Constitutional and Administrative Law (UK)
Constitutional and Administrative Law (UK) Common Law can be described as unwritten law f the people and can date back centuries, although is can also be described as laws that are determined and enforced by the courts. The remaining powers f the monarchy derive from Common law.
Finally, Convention. These are unwritten rules that keep the behaviour f the constitutional figures in check. These conventions are also hard to put a date on as they can date back centuries.
The executive branch of the Constitution can be described as"…the core f government. The term refers to the political leaders who from the apex f government. it is the energising force f government. It is charged with directing nation’s affairs, supervising how policy is carried out, mobilising support for its goals and providing both ceremonial and crisis leadership." (Ian Wright, Exeter School, April 2001).
The first area f the executive branch to look at is the Cabinet.
The Cabinet is selected by the Prime Minister and is made up f between 20-24 government ministers who are responsible for running the departments of state and deciding government policy. The most senior members f the Cabinet are the Deputy Prime Minister, Foreign Secretary, Chancellor f the Exchequer and Home Secretary. Also, Members of parliament who are ‘Parliamentary Private Secretaries’ – unpaid assistants to ministers – there are about 110 members f the Government in all. With this in mind, the Cabinet represents about one-fifth f the whole Government. All Cabinet ministers must be members f parliament, either the Commons or the Lords. Most come from the Commons, but there must be some members from the Lords who can represent Cabinet there. Since the Lord Chancellor and Leader f the House f Lords are automatic members, there can be no fewer than two representatives from the Lords.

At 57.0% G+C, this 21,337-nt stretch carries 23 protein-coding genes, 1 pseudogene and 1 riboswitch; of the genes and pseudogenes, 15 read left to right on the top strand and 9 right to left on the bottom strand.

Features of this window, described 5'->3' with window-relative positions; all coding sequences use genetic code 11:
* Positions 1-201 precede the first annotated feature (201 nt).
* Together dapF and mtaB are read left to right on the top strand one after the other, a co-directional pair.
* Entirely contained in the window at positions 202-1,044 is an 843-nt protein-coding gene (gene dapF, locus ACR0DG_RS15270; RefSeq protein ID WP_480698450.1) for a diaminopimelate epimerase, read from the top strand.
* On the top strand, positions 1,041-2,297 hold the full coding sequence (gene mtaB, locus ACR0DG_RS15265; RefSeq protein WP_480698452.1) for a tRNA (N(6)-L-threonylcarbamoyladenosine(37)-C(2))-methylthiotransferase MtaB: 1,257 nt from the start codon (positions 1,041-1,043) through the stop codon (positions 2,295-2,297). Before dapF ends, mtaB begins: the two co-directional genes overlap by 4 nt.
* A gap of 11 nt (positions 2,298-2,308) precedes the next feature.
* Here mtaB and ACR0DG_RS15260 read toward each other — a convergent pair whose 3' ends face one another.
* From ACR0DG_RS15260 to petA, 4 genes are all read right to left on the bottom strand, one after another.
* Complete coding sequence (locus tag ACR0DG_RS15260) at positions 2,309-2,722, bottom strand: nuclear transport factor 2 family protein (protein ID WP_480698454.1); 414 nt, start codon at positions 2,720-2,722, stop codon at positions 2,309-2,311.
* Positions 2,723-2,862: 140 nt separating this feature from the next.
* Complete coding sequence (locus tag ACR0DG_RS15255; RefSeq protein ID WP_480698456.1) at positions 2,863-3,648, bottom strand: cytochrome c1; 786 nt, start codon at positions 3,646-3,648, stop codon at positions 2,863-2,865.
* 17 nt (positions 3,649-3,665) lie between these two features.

The framework f the cabinet can be described as, " to take or review the major decisions (f Government), to consider (though not necessarily at the formative stage) any proposals which might affect the future of the Government, and to ensure that no departmental interests are overlooked, thus giving the work f the government a measure f unity" (Mackintosh, J.1977).
The United Kingdom can be seen as a Cabinet government in that the Cabinet meet together as a collective body and discuss and debate on routine items, Parliamentary business, reports on foreign affairs and concerning government issues and also new legislations. Following discussion, decisions are made by the majority f the cabinet which then, if backed by the House f Commons, becomes Government policy. The members f the cabinet then follow a procedure known as ‘collective responsibility’ in which all members are expected to support the decisions f the Cabinet whether or not he/she has private discrepancies against the outcome(s) and also that relevant decisions are enforced by the officials in his/her department.
As well as the Cabinet, there is also the Cabinet committees and the Cabinet office.
The cabinet committees were established due to the ‘sheer volume and complexity f modern governmental business, the bulk f decisions within the Cabinet system are taken by the Cabinet committees (either ministerial standing committees or ministerial ad hoc committees).’ There are many forms f committee but their basic functions are to deal with less complex matters on behalf f the cabinet, either to taken decisions themselves or prepare information for, mainly, the Cabinet.
The Cabinet office is another system set up due to the volume f government business. It’s basic principles are to support the prime minister and the cabinet, to organise security and intelligence etc.
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Forman, F.N. (1985), Mastering British Politics. MacMillan Education Ltd.
Government &. Political Studies ‘A’ Level National Extension College Trust Ltd, British Politics &. Government. (Unit 3 &. 5)
Hay C. (2002) British Politics Today. Blackwell Publishers Ltd.